Normally, I couldn’t care less about the NFL’s Pro Bowl festivities. It’s high scoring, no one really gives a crap, and they have to put in little gimmicks to try and keep the audience involved.
These gimmicks can run from fantasy drafts by the likes of Jerry Rice and Michael Irvin, to playing Odell Beckham Jr. at safety, to letting Jeff Saturday switch teams to have one more snap with Peyton Manning, and everything in between.
And I feel like the NFL sees this. They needed to make a change to help draw people in, and the return of the Pro Bowl Skills competition helped with that.
The Skills Competitions consisted of five separate competitions:
- Best Hands
- Power Relay Challenge
- Drone Drop
- Precision Passing
Granted, there were some bumpy patches throughout; but anything new will do that.
For instance, the Power Relay was riddled with controversy, when the sled fell off the track during the NFC’s run, making it impossible to move. This resulted in a mulligan, that the NFC took advantage, and ended up winning the event.
Now I know, really strong football players bashing into objects like that could cause them to break. But the fact no one checked that before the start of the NFC’s run is plain irresponsible, and needs to be addressed.
The Drone Drop was also a bit of a swing and a miss. Instead of using a drone, they should have implemented punters into the mix as well.
One idea could be setting up rings on the field worth different amounts of points. Then, place a punt returner on the other side of the rings. Every time a punt goes through a ring, that conference receives points. Then, when the returner catches it, that conference receives a half of a point.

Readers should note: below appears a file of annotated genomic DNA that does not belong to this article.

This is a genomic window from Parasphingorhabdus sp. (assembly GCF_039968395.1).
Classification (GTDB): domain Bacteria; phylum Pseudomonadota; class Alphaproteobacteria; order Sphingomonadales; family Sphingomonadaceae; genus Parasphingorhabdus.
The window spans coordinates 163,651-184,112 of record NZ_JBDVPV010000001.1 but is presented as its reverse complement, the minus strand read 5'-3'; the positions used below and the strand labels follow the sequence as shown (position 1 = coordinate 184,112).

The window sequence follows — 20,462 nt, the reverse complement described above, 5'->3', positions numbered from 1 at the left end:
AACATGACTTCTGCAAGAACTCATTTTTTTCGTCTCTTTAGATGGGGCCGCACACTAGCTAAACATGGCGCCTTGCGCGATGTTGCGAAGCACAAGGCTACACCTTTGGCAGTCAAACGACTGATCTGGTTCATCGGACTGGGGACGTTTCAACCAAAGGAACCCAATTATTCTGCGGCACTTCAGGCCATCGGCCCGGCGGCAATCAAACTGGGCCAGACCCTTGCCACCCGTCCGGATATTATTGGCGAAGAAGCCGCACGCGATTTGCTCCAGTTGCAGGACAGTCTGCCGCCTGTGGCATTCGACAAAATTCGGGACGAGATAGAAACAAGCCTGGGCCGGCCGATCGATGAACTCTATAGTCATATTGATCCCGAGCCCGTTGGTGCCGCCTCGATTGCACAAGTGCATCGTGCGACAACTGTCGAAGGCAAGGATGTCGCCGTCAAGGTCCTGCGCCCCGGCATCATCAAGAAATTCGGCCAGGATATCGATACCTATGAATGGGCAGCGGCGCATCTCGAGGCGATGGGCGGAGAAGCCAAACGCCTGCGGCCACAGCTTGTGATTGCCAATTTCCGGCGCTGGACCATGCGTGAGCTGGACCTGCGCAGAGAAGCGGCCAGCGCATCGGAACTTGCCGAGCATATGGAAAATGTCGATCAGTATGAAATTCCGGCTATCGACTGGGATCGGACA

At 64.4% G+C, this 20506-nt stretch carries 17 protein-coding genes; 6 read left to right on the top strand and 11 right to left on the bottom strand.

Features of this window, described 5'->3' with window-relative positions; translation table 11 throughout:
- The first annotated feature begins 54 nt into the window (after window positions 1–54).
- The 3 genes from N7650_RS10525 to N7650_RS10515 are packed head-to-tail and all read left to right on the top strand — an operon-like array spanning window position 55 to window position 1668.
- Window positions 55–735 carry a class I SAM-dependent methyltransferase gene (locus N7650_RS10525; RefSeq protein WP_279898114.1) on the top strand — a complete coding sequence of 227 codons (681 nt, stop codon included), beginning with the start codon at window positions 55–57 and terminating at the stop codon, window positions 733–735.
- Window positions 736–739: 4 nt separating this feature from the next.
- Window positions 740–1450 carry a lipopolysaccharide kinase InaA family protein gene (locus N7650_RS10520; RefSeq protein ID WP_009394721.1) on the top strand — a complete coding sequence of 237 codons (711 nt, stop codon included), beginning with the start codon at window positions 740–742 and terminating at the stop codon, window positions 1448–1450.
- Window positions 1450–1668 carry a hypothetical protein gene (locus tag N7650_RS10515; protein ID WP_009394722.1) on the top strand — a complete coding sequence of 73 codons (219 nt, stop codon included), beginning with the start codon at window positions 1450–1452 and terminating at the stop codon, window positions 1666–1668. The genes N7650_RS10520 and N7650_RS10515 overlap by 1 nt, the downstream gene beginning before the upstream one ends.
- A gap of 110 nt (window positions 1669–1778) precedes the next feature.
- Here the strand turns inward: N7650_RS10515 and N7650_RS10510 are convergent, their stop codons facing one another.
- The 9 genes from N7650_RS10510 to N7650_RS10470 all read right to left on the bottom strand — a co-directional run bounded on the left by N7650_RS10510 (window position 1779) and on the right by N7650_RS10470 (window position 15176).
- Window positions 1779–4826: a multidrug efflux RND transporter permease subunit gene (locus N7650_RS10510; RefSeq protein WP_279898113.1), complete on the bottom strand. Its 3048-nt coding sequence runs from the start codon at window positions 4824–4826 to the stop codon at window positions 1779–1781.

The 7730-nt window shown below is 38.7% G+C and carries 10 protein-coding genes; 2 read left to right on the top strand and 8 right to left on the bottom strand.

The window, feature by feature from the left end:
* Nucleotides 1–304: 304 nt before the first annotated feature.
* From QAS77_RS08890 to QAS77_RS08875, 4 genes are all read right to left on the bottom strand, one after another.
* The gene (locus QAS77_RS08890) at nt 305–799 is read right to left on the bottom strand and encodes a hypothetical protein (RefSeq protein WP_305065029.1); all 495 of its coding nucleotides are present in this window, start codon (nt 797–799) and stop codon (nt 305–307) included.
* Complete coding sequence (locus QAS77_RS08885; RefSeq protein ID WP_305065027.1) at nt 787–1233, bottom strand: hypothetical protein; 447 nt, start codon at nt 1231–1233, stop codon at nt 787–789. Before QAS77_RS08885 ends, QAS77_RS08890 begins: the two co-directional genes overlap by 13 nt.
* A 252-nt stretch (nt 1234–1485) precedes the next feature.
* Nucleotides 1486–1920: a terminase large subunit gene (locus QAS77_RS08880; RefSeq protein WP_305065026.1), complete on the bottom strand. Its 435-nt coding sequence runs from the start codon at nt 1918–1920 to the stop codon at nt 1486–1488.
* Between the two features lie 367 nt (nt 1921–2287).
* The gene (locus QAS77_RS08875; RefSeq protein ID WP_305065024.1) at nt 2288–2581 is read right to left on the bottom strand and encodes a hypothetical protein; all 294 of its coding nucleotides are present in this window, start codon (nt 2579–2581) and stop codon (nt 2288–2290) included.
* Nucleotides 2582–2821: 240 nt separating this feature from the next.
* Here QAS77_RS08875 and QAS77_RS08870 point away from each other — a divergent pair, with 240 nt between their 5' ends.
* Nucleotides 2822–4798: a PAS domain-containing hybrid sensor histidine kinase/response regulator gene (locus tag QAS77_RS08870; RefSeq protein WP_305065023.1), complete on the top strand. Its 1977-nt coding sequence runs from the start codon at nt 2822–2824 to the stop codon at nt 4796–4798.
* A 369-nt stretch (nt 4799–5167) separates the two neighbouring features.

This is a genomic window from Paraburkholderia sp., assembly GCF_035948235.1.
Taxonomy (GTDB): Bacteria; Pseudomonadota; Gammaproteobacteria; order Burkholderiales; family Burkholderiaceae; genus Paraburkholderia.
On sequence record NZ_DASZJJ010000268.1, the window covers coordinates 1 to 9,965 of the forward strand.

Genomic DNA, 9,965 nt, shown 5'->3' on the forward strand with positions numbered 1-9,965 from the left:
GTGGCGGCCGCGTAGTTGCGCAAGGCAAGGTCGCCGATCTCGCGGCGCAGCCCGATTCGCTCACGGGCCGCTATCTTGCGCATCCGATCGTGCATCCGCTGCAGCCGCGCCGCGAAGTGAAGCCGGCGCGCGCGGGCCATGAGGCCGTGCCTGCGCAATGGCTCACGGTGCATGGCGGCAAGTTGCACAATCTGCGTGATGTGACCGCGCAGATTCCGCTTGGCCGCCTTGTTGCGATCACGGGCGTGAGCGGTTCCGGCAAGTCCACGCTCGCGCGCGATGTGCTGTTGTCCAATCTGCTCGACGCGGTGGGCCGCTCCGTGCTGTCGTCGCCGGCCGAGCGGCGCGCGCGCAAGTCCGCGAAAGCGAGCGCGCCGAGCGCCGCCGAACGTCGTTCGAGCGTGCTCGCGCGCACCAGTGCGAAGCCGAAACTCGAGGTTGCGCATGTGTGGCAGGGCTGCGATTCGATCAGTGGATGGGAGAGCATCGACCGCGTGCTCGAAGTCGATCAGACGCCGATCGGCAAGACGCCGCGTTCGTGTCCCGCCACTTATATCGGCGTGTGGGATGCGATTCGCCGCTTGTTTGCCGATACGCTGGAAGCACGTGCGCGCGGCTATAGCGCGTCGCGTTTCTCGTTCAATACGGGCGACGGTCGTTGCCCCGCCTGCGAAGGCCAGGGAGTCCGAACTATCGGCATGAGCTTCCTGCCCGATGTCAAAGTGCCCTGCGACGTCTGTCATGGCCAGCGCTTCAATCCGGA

On the final kick, the returner has to run it back to the opposite endzone as quick as possible. The returner with the quickest time gets their conference an extra two points.
But above all, the Dodgeball Game was without a doubt the most highly anticipated competition.
At first, many people believed that this would be just another crazy gimmick to try and sell tickets, and to have people tune in. But to be honest, it was actually done well, and was very entertaining. Especially when TY Hilton was the only one left for the AFC, and almost made a comeback for his squad by himself.
Overall, the Skills Showdown was exactly what Pro Bowl weekend needed. It was WAY more competitive than many of the Pro Bowls from the previous years. As long as the NFL continues to improve and implement new challenges every few years, and tinker with the mechanics of the existing challenges; they’ll have a proven concept that can last for years to come.